By Neel Anil Panicker

Most spoke of the low but omnipresent
rumble of water, or its dulcet lap against a hull, but that was not how he missed the sea.

The ones who felt so were  the privileged lot; those fortunate enough to have been born near the sea.
Lucky enough to have had spent an entire childhood and thence, their adulthood in close proximity to the gurgling waters.

Not so—Rajender Yadav. The thirty  something illiterate ‘waiter’ considered the sea his unattainable lover.
Someone distant enough to be seen out of reach yet close enough to be dreamt about.

The past fourteen years that he had lived in Mumbai every since coming new (running away) from his village tucked somewhere in the hills in the upper reaches of Uttarakhand, had been harsh; cruel, if one may add. But, equally rewarding too.

First, the tough part, though.

As a tawny, thinly fourteen year old he had landed, ticketless at Mumbai Central station one bright summer morning of mid-May.

Not knowing what to do, where to go, who to meet, the teenager had spent the entire day simply ambling around the central business district.
As the day died out and night fell, he still hadnt eaten a morsel of food. Very close to fainting, his eyelids all dròoping, his body aching and his mind in neat comatose state, the impoverished boy had just about stumbled his way to the front steps of a hotel before he fell down.

He hadn’t woken thereafter for the next very many hours. The next day, when he regained consciousness, he had found himself in a semi-darkened room.
As he rubbed his eyes, a do it opened and an eldery man of around sixty years walked in, a smile on his lips.

“Don’t worry, my boy. You are ok now. And safe here. This is my hotel. You can stay here. We have a room upstairs for all the staff.  Would you like to work in my restaurant, young man?”

Rajender looked at his saviour and his eyes welled up.

Finally, someone was offering him food, and shelter, and money too.

What more could he say?

He nodded his head and voila! the next moment as if by magic, another boy, roughly of his age, appeared through the door, carrying a plate full of rice and vegetable curry.

“He is like you, a waiter here.  Earns a monthly salary of Rs 5000, lives here, and so do five others. Would you like to join them, my boy?”

All Rajender could do was not his head as he hungrily grabbed the plate and began to devour it of its contents.
He had known hunger. having nor eaten for the past five days, the time it took for him to escape a sadistic step father who not only used to beat his own mother black and blue every single day but also used to sodomise  him as and when his carnal instincts took over.

And so began his new life, a life of liberation, a life of happiness even in sparseness. The young boy overnight had turned around, become happier, more at ease, and more at peace with himself and life in general.

He loved the work, never found anything tedious.
His boss, whom he new everyone addressed as Kaka was a benevolent soul, and always took care of his employees. As his work began only in the second half, after six. he had the entire day to himself.

While most co-workers would to the cinemaz or even, occasionally visit the nearby red light areas to cater to their  biological needs, Rajender discovered he was happy merely taking a languid stroll by the sea.
Or, just sitting by its dandy shores, and watching the frothy waves roll by would give him immense satisfaction.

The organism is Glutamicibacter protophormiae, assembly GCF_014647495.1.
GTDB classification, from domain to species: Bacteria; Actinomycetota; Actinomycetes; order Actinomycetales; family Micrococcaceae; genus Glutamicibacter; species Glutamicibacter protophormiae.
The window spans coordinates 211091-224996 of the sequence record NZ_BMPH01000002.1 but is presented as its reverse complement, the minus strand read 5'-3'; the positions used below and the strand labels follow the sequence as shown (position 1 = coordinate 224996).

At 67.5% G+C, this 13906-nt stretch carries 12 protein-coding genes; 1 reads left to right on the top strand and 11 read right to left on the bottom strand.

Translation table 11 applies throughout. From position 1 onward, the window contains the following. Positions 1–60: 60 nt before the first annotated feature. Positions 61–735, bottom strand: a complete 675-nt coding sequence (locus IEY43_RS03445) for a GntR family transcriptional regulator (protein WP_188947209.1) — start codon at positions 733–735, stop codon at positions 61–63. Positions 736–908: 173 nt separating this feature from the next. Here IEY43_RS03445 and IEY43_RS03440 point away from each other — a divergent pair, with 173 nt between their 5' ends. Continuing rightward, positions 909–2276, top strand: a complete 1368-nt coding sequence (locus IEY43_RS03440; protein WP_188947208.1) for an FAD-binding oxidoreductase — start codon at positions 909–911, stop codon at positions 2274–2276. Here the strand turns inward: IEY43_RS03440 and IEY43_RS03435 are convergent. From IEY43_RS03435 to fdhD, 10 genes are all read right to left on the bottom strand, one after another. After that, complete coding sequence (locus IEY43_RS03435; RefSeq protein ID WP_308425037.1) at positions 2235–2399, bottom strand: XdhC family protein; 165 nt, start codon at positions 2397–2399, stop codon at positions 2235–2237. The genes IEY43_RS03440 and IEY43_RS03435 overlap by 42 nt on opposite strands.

Unlike others who sat by and watched the bluish waters and found love in other’s arms, Rajender found bliss in the sea. The sea, with her wild wanton ways, her sudden swell and fall, her umpteen crests and troughs  was his lover. He felt she made love to him and him only and when on moonlit nights the waves reached him and left behind their sand filled remnants as they receded back to their watery graves, Rajender felt fulfilled, as if he had attained orgasmic nirvana.

And that’s it had been so far, all the past fourteen odd years since the moment he had landed in the big city and set his eyes on the sea.

So far, until the day the world and it’s nanny got hit by the Corona virus.

As lakhs worldwide got ill with many eithet succumbing or close to dying of the disease, it affected his adoptive city too.
The numbers of the dead, the dying, and the suspected rose, and that also rose the numbers of those who were forced to leave the city.
With no foreseeable future in sight, with the city under lockdown and the all work coming to a standstill, he too had no recourse but to leave.
Leave his city, the place that had given him a roof over his head, brought food to the table, even found him a lover—his sea.

As he stepped out of the hotel and turned around, he looked one last time at the sea waters.

She was still smiling, he felt. She still looked as alluring, as mesmerising as she had seemed the first time.

She also seemed to be telling him, imploring,  begging him. He cocked his ears and listened to what she was saying.
“Please don’t go, don’t depart. Stay here, stay with me. I promise I will take care of you.”

He looked at her, into the sea, his eyes boring into hers.
True, she was beckoning him.
‘Come my love, come into my arms. I will take you to heaven,’ he heard her say.
He didn’t hesitate a wee bit. He walked towards the waters. His feet led the way. A smile lit his haggard face.
It lit his heart.He knew he was about to attain everlasting bliss.
As his feet dipped the icy waters, Rajener felt
an eerie calm he hadn’t felt ever.
He knew he was about to meet his lover, the sea.
For the first time in his life he had attained what eluded him so far—PEACE.

#neelanilpanicker #FLF  #flash #fiction #shortstory


1 thought on “neelwrites/FLF/fiction/1000wordshortstory/27/03/2020

  1. Sad but compelling story.

    Thanks a lot


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